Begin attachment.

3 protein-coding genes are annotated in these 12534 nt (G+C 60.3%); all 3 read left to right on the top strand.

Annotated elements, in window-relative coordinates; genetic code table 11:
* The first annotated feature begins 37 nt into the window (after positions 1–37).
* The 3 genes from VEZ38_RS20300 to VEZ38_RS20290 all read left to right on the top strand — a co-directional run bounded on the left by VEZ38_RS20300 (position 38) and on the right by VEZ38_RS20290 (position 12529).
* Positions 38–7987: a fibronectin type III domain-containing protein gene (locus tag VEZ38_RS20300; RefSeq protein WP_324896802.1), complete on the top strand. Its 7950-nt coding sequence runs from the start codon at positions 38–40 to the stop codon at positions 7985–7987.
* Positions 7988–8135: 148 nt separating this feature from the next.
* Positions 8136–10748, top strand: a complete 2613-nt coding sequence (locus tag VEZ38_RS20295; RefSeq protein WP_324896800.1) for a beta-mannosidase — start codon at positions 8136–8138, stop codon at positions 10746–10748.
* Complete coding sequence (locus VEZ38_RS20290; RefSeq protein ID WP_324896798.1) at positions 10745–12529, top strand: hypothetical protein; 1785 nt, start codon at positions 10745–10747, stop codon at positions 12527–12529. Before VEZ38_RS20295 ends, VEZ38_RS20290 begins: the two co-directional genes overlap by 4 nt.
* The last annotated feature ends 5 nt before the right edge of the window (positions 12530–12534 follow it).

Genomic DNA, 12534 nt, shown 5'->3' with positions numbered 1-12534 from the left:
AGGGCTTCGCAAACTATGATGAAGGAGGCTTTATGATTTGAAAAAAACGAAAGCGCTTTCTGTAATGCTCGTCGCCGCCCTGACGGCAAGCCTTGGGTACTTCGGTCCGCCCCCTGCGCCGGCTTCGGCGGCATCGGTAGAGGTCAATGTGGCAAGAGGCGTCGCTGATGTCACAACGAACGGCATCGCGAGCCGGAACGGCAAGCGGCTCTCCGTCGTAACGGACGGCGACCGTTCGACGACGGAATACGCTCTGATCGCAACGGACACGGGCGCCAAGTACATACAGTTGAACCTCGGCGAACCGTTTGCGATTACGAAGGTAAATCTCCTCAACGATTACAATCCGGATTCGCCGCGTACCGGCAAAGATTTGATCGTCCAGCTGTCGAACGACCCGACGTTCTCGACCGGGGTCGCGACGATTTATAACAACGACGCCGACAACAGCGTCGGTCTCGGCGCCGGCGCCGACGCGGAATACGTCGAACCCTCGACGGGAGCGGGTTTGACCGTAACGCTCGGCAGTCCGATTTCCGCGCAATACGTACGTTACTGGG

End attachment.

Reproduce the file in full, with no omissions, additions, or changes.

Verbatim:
3 protein-coding genes are annotated in these 12534 nt (G+C 60.3%); all 3 read left to right on the top strand.

Annotated elements, in window-relative coordinates; genetic code table 11:
* The first annotated feature begins 37 nt into the window (after positions 1–37).
* The 3 genes from VEZ38_RS20300 to VEZ38_RS20290 all read left to right on the top strand — a co-directional run bounded on the left by VEZ38_RS20300 (position 38) and on the right by VEZ38_RS20290 (position 12529).
* Positions 38–7987: a fibronectin type III domain-containing protein gene (locus tag VEZ38_RS20300; RefSeq protein WP_324896802.1), complete on the top strand. Its 7950-nt coding sequence runs from the start codon at positions 38–40 to the stop codon at positions 7985–7987.
* Positions 7988–8135: 148 nt separating this feature from the next.
* Positions 8136–10748, top strand: a complete 2613-nt coding sequence (locus tag VEZ38_RS20295; RefSeq protein WP_324896800.1) for a beta-mannosidase — start codon at positions 8136–8138, stop codon at positions 10746–10748.
* Complete coding sequence (locus VEZ38_RS20290; RefSeq protein ID WP_324896798.1) at positions 10745–12529, top strand: hypothetical protein; 1785 nt, start codon at positions 10745–10747, stop codon at positions 12527–12529. Before VEZ38_RS20295 ends, VEZ38_RS20290 begins: the two co-directional genes overlap by 4 nt.
* The last annotated feature ends 5 nt before the right edge of the window (positions 12530–12534 follow it).

Genomic DNA, 12534 nt, shown 5'->3' with positions numbered 1-12534 from the left:
AGGGCTTCGCAAACTATGATGAAGGAGGCTTTATGATTTGAAAAAAACGAAAGCGCTTTCTGTAATGCTCGTCGCCGCCCTGACGGCAAGCCTTGGGTACTTCGGTCCGCCCCCTGCGCCGGCTTCGGCGGCATCGGTAGAGGTCAATGTGGCAAGAGGCGTCGCTGATGTCACAACGAACGGCATCGCGAGCCGGAACGGCAAGCGGCTCTCCGTCGTAACGGACGGCGACCGTTCGACGACGGAATACGCTCTGATCGCAACGGACACGGGCGCCAAGTACATACAGTTGAACCTCGGCGAACCGTTTGCGATTACGAAGGTAAATCTCCTCAACGATTACAATCCGGATTCGCCGCGTACCGGCAAAGATTTGATCGTCCAGCTGTCGAACGACCCGACGTTCTCGACCGGGGTCGCGACGATTTATAACAACGACGCCGACAACAGCGTCGGTCTCGGCGCCGGCGCCGACGCGGAATACGTCGAACCCTCGACGGGAGCGGGTTTGACCGTAACGCTCGGCAGTCCGATTTCCGCGCAATACGTACGTTACTGGG